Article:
I don’t have too many odd things around my workspace—just usual things like books, papers, music CDs, books, a vacuum cleaner, my bed, a DVD of Qi Gong exercises (which I watch on my computer because my DVD player is broken,) books and more books. Regarding books, the two that are right next to my monitor at the moment are Writing Down the Bones by Goldberg and Krause’s Color Index: CMYK and RGB Formulas for Print and Web Media.

I don’t usually listen to anything specific when I write or make art. At the moment I am listening to some guy on the radio ranting about the state of the world—oh, I just heard a crow caw right outside the window—really, I’m not making this up—and two bus lines roar by my front door every five minutes from about 5:30 am to about 9 p.m, rattling the windows and drowning out any other sounds. In hot weather, when I have my bedroom windows open, I can hear everything coming from the people who live in the building next door. I hear them talking, cooking, watching tv, entertaining, etc. This is usually followed by the sounds of my muttering something about their getting a room somewhere else and the loud sliding shut of said bedroom window.

I have no other writing rituals except when I work at my computer, I MUST have something to drink—it can be anything (usually coffee) as long as it is sitting on the right side of my computer—which is interesting because I am left-handed. Also, and more importantly, I can’t even begin to work unless I check my e-mail first. I don’t know why this is, but I cannot work until every unread e-mail is read. So when I am writing somewhere not my home, then I must find a place with a free wi-fi spot (such as my local natural food market), when I can plug in my Ipod and look at my e-mail. Oh, no, I’m not addicted at all to the internet, nope, not me.

My ending ritual is realizing that I have to be somewhere else, scrambling to sign off, and bolting out of the room–Such as now– It is now 6:20 in the morning and I have to hustle to get ready for work.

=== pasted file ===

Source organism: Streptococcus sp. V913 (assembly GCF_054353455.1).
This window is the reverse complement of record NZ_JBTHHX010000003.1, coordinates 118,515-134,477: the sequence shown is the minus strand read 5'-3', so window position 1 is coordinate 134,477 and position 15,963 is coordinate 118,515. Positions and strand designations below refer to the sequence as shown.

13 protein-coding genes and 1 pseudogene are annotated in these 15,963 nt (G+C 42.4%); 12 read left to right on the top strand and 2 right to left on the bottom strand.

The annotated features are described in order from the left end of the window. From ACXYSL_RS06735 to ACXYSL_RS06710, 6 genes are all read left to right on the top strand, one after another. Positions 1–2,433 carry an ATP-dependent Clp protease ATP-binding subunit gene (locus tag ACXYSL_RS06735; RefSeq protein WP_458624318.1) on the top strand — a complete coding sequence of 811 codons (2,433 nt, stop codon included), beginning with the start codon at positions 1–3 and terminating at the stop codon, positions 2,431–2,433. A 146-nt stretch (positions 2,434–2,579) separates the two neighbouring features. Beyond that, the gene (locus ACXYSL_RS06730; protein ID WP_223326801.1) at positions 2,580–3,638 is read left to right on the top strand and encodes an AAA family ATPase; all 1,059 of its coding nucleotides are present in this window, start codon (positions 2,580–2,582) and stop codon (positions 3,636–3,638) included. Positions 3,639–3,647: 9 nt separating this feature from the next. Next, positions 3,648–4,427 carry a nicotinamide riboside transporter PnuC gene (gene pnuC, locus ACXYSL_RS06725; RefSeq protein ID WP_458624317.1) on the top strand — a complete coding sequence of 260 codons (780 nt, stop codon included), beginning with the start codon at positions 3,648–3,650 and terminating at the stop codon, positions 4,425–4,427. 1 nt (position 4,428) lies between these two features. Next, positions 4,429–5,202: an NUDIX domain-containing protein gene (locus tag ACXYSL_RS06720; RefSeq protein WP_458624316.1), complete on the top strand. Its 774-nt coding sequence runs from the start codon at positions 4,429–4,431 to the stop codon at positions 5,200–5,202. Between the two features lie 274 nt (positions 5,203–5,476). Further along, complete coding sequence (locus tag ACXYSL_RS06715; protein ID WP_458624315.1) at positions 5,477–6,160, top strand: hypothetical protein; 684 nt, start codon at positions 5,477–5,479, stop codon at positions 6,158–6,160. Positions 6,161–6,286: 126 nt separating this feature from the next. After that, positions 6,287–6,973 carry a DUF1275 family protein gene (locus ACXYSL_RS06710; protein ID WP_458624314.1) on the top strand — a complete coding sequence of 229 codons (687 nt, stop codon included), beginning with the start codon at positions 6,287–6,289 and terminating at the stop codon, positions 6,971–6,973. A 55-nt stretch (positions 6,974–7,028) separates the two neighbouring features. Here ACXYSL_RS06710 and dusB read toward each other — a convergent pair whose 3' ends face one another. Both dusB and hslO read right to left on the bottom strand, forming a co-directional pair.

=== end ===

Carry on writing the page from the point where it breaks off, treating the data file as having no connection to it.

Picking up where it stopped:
Have a great day everyone. I’m looking forward to reading about your writing habits.


Two wooden figures  on the upper shelf
wave to some hidden presence
bend their knees
in ritual parade
one kicks out at the set
of opera glasses as if it knew
them ancient and useless
The tiny carved cat disregards the lot
and shuts her eyes

And at that point a thunder clap
closed my electronic performance
so I took off with the book that explains
my  predicament:  Chaos theory; now there’s
an explanation for the break up
of pattern and its reconstruction and that, I think,
is the oddest thing
I keep at hand.

The rest is routine, a keyboard, Mac,
a WACOM that is refusing my direction
I cannot listen
to music, but strangely often
to someone who speaks to a far off microphone
as if the drone of someone else’s voice
will help to  find my own when the new pattern
has failed to form at the edges of that chaos,
age and history create

You talked of habit—most of mine need discipline
a question to be answered
a plan to make
a memory  to release
a view from far beyond the  walls of quiet room, or garden
an old letter
an attempt to picture a long-forgotten face
and now this challenge—the reply
too long perhaps—I thank you friend
for demanding a place in mine.

by Fran Sbrocchi

I’m a person who loves creating and living in a sensual, harmonious and warm environment that melts me into my Muse. Though I have a formal desk, I rarely use it. Instead, I put my laptop and Wacom tablet on a folding table that can be moved anywhere in the house. Typically, it’s the living room where I spend most of my time digitally painting.